sub modify
{
  $db->do("LOCK TABLES mytable, yourtable");
  $db->do("...");
  $db->do("...");
  $db->do("UNLOCK TABLES");
}
<<<

Obviously, if the second or third statement throws an exception, the
unlock is incorrectly skipped. A Java-ish solution is to put the unlock
in a "finally" clause as in this​:

use Error qw(​:try);
sub modify
{
  $db->do("LOCK TABLES mytable, yourtable");
  try {
  $db->do("...");
  $db->do("...");
  }
  finally {
  $db->do("UNLOCK TABLES");
  };
}
<<<

The Perlish form is similarly ugly​:

sub modify
{
  $db->do("LOCK TABLES mytable, yourtable");
  eval {
  $db->do("...");
  $db->do("...");
  };
  $db->do("UNLOCK TABLES");
  die if $@​;
}
<<<

The nesting and exception handling of both forms distract from the
problem domain. I'd prefer an RAII approach​:

use MyLockClass;
sub modify
{
  my $lock = new MyLockClass($db, 'mytable', 'yourtable');
  $db->do("...");
  $db->do("...");
}
<<<

where the MyLockClass's constructors and finalizers contain the generic
LOCK and UNLOCK code respectively. Note that the code is devoid of
exception handling blocks. However, this doesn't work that well as is
because Perl does not called DESTROY at the end of scope (like in C++
and some other languages).

Syntactic sugar may be preferred as well if it can be made to work​:

use MyLockPackage qw(lock);
sub modify
{
  lock('table', 'yourtable');
  $db->do("...");
  $db->do("...");
}
<<<

The following CPAN module does take an RAII-like approach on a related
problem​:

  http​://search.cpan.org/~cmanley/Mysql-Locker/lib/Mysql/Locker.pm

However, it requires an undesirable explicit call the "undef" function
to get DESTROY to be called promptly.

-david manura

Anders Johnson wrote​:

It's not clear to me that this is ultimately a question of idiom,
because I don't know of *any* way for a Perl program to reliably
deallocate resources promptly after receiving a signal. If anyone can
demonstrate how to do this using existing Perl idioms, then I would
consider the issue resolved.

As I understand it, the philosophy of Perl is "easy things are easy, and
hard things are possible." Resource management may be hard, but so far
as I can tell, it's not possible in Perl today.

(At the risk of degenerating into a language war, the deficiencies of
C++ that you mention are things that are hard even though they should be
easy, but at least they're *possible*.)

Perhaps I'm the only person in the world who cares that Perl can't do
this, but that proposition seems at odds with the widespread use of RAII
in languages that support it. Furthermore, there is already a
perception that Perl supports it (for example, see
http​://c2.com/cgi/wiki?ResourceAcquisitionIsInitialization), and
neglecting signals, this perception would be accurate.

&ers

-----Original Message-----
From​: Nick Ing-Simmons [mailto​:nick@​ing-simmons.net]
Sent​: Tuesday, October 26, 2004 5​:32 AM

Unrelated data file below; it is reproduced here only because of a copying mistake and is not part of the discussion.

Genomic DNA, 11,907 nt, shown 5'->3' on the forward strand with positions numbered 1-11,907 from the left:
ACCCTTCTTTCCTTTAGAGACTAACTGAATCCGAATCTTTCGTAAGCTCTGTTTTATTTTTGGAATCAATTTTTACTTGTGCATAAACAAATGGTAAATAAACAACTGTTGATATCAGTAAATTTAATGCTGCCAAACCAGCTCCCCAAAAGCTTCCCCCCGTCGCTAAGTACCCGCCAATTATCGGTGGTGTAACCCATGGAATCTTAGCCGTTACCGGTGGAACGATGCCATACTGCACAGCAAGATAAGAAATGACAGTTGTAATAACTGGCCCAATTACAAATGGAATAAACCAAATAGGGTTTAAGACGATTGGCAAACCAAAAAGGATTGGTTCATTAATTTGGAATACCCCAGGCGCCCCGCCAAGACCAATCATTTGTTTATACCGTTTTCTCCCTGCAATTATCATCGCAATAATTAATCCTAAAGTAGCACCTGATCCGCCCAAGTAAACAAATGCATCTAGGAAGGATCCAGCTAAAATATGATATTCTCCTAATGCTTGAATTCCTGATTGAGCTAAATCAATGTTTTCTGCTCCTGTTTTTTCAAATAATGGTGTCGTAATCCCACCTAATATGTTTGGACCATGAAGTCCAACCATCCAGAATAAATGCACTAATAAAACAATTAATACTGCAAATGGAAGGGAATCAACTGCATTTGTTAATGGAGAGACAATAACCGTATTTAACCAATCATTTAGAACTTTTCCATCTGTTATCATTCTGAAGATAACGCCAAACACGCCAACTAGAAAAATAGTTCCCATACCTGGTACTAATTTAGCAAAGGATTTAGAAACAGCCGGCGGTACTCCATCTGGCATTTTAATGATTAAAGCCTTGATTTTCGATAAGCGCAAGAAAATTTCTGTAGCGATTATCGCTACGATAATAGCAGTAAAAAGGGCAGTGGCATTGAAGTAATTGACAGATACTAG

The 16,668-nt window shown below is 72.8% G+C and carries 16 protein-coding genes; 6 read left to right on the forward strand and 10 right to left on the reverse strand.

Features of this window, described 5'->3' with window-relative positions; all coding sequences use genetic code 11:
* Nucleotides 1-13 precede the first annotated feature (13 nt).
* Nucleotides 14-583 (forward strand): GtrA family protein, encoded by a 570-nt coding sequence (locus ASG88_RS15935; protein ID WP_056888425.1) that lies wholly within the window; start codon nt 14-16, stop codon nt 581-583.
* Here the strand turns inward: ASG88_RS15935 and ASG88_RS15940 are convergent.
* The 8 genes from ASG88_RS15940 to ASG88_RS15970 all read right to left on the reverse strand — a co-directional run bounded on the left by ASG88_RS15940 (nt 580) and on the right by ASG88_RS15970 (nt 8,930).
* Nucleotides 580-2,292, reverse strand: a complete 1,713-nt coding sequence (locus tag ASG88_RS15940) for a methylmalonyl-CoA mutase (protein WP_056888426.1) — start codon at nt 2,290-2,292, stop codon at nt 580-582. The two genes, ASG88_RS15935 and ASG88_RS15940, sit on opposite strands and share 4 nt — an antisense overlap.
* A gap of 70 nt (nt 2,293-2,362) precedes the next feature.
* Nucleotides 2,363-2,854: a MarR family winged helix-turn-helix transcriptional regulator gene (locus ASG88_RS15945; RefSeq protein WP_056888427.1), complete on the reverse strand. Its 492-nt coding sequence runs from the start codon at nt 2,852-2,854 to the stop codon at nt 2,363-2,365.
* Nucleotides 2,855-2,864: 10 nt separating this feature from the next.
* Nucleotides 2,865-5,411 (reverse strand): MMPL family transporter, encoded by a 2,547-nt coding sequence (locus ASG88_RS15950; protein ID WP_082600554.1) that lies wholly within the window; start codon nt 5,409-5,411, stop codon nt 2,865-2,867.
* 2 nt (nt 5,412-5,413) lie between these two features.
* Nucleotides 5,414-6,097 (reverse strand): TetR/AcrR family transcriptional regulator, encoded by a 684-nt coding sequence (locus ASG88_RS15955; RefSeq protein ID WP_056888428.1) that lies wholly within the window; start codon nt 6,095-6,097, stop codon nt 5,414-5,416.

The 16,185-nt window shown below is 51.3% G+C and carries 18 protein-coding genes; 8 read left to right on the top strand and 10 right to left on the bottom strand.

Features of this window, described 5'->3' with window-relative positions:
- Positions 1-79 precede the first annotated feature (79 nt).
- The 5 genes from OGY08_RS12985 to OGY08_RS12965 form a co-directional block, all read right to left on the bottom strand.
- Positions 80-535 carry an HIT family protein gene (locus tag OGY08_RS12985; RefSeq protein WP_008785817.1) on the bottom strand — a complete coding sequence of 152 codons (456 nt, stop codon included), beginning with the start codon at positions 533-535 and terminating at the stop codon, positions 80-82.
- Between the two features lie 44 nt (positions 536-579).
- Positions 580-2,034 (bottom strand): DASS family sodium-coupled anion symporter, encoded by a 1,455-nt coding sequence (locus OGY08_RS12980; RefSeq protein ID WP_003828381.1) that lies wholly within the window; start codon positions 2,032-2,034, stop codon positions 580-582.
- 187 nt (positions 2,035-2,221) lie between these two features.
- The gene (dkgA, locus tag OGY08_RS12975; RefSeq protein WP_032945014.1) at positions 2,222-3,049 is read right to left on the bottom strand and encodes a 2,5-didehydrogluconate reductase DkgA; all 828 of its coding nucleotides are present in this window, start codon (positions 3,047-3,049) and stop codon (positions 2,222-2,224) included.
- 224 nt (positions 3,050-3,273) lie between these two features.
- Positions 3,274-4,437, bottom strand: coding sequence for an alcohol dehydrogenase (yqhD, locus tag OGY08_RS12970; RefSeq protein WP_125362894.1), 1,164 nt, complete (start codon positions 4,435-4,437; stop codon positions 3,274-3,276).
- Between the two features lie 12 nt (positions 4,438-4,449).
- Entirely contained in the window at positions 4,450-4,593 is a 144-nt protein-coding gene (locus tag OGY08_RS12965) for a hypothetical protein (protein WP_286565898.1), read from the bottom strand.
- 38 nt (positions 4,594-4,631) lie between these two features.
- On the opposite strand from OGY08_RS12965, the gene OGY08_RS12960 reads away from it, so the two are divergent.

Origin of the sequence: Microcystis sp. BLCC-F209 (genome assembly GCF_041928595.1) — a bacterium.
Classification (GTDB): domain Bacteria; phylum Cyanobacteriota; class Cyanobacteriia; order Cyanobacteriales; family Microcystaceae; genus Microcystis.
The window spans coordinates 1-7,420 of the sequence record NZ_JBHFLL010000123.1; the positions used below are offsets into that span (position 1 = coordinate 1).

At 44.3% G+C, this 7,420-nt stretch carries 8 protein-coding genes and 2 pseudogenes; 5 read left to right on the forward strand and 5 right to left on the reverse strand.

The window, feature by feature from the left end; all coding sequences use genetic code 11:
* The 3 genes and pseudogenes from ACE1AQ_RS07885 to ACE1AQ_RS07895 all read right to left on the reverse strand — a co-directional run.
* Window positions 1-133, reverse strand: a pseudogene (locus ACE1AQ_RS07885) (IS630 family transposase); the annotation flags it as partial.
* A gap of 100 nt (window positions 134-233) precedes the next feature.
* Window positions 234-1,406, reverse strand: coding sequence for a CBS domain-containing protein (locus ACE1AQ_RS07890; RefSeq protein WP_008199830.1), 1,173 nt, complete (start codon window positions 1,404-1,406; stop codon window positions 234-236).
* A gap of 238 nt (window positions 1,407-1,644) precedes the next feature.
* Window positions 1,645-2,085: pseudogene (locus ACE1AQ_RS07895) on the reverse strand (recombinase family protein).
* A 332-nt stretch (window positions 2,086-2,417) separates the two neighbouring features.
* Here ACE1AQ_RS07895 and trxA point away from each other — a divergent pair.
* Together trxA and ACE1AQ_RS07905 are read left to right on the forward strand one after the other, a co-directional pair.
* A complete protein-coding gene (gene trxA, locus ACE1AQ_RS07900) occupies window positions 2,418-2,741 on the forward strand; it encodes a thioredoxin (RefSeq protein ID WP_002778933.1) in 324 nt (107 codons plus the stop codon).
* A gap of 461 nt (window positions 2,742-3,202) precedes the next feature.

To​: Anders Johnson
Cc​: perlbug-followup@​perl.org
Subject​: RE​: [perl #32104] Perl doesn't support RAII, part 2 [patch
included]

Anders Johnson <AJohnson@​nvidia.com> writes​:

WHY *SOMETHING* NEEDS TO BE DONE​:

I think that it is deplorable that Perl doesn't do RAII, an idiom that
many C++ programmers use extensively.

I think is deplorable that C++ doesn't do END blocks or support
anonymous temporary files natively, idioms that Perl programmers
use extensively ;-)

In particular, not supporting them it
implies that temporary files get left behind when a C++ program
is interrupted.

The perl idiom is different.

@p5pRT
Copy link
Author

@p5pRT p5pRT commented Oct 28, 2004

From dm.list@math2.org

I'll need to revise my below post. On doing additional searching, I
found a patch in late 2000 that supposedly makes DESTROY deterministic
as provided in the following example.

http​://www.perl.com/pub/a/2000/12/p5pdigest/THISWEEK-20001210.html

  sub x​::DESTROY {print shift->[0]}
  { my $a1 = bless [1],"x";
  my $a2 = bless [2],"x";
  { my $a3 = bless [3],"x";
  my $a4 = bless [4],"x";
  567;
  }
  }
  print "outside block";
  my $a5 = bless [5],"x";
  my $a6 = bless [6],"x";
  567;
<<<
This outputs "4321outside block65".

Where I got confused is that this type of code does not work intuitively
if the additional lines (567) are omitted (as case that is unlikely in
practice but did occur in my test code). With these lines removed, it
outputs "3214outside block56". So, with that in mind, I suppose RAII
can be made to work at least in the way I had in mind.

-david manura

dm.list wrote​:

Anders Johnson wrote​:

Perhaps I'm the only person in the world who cares that Perl can't do
this, but that proposition seems at odds with the widespread use of
RAII
in languages that support it.

I was actually just thinking tonight about how to implement RAII in
Perl, I did some google searches, and found this thread.

My immediate reason for wanting RAII in Perl is for a clean way to
deallocate table locks in MySQL. Consider​:

sub modify
{
$db->do("LOCK TABLES mytable, yourtable");
$db->do("...");
$db->do("...");
$db->do("UNLOCK TABLES");
}
<<<

Obviously, if the second or third statement throws an exception, the
unlock is incorrectly skipped. A Java-ish solution is to put the
unlock in a "finally" clause as in this​:

use Error qw(​:try);
sub modify
{
$db->do("LOCK TABLES mytable, yourtable");
try {
$db->do("...");
$db->do("...");
}
finally {
$db->do("UNLOCK TABLES");
};
}
<<<

The Perlish form is similarly ugly​:

sub modify
{
$db->do("LOCK TABLES mytable, yourtable");
eval {
$db->do("...");
$db->do("...");
};
$db->do("UNLOCK TABLES");
die if $@​;
}
<<<

The nesting and exception handling of both forms distract from the
problem domain. I'd prefer an RAII approach​:

use MyLockClass;
sub modify
{
my $lock = new MyLockClass($db, 'mytable', 'yourtable');